Friday, March 12, 2010

Start to Finish (Part 1 of 10)

We can cite many reasons for rejection such as poor quality of writing, but one of the major problems is that too many people simply didn’t understand the nature of an article. (I use the word article, but the principle applies to chapters of a nonfiction book, a fiction book, or a scene in a novel.)

Focus on one idea.

Let’s start with a definition. An article is a short piece that focuses on one idea. A chapter is a short piece that focuses on one idea. In the chapter of a novel, several things may happen but the chapter has a single purpose and stays with it. It's also true with a chapter of a nonfiction book in which you may explain five ways to avoid a heart attack. But all five methods stay with the same theme.

Here’s an easy way to see how this works. Pick out two magazines. (I suggest you avoid ezines. Many of them are badly written and poorly edited.) Read three articles in each magazine.

As you read, ask yourself: What is the one point the author makes? The title should help. If it’s a how-to article called "Three Ways to Lose Weight," that points the direction. If it’s something such as "The Day Dad Cried," everything in that piece needs to point to a single, poignant event with no distracting information about where Dad lived when he was fifteen (unless it’s relevant) or the fact that he went to school with Brad Pitt's mother's younger brother.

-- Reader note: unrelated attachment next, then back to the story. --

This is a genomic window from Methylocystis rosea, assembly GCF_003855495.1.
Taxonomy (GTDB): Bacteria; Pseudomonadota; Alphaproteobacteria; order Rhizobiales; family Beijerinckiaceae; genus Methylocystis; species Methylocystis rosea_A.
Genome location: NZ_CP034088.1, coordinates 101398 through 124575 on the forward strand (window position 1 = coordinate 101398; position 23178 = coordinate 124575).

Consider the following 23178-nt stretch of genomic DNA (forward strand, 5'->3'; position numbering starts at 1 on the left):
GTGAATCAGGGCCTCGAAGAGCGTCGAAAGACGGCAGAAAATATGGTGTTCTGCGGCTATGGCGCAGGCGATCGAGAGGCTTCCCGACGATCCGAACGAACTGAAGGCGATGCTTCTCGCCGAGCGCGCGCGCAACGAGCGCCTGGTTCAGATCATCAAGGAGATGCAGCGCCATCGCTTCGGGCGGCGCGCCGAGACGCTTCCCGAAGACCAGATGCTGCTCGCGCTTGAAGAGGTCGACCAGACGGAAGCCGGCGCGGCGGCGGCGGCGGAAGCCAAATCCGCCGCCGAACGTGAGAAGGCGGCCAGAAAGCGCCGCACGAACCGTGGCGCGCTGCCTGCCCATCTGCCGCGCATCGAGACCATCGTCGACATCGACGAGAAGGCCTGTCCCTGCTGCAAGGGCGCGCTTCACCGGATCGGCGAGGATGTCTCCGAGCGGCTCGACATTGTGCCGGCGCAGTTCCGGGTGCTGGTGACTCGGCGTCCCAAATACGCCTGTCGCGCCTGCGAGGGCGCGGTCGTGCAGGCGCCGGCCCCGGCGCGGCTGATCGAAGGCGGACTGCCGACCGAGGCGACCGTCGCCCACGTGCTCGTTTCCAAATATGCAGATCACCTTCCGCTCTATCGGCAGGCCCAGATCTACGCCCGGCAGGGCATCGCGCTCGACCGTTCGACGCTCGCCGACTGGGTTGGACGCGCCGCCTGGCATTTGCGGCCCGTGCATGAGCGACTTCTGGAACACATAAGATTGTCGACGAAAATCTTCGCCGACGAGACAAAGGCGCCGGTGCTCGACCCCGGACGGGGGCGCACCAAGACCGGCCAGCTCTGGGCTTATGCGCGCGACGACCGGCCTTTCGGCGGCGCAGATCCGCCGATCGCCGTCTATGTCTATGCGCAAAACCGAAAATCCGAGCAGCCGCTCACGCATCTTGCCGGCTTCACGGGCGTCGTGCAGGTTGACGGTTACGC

Open a novel at the beginning of any chapter and the principle works. If we look at books from 100 years ago, they often had a table of contents for fiction that told readers what they were about to read in each chapter.

"It's not portable," an editor said about an article I wrote 30 years ago. He meant it wasn't focused. You don't want to get a similar message, do you?

1 comment:

  1. Never thought about this applying to fiction as well. Thank you for the insight.


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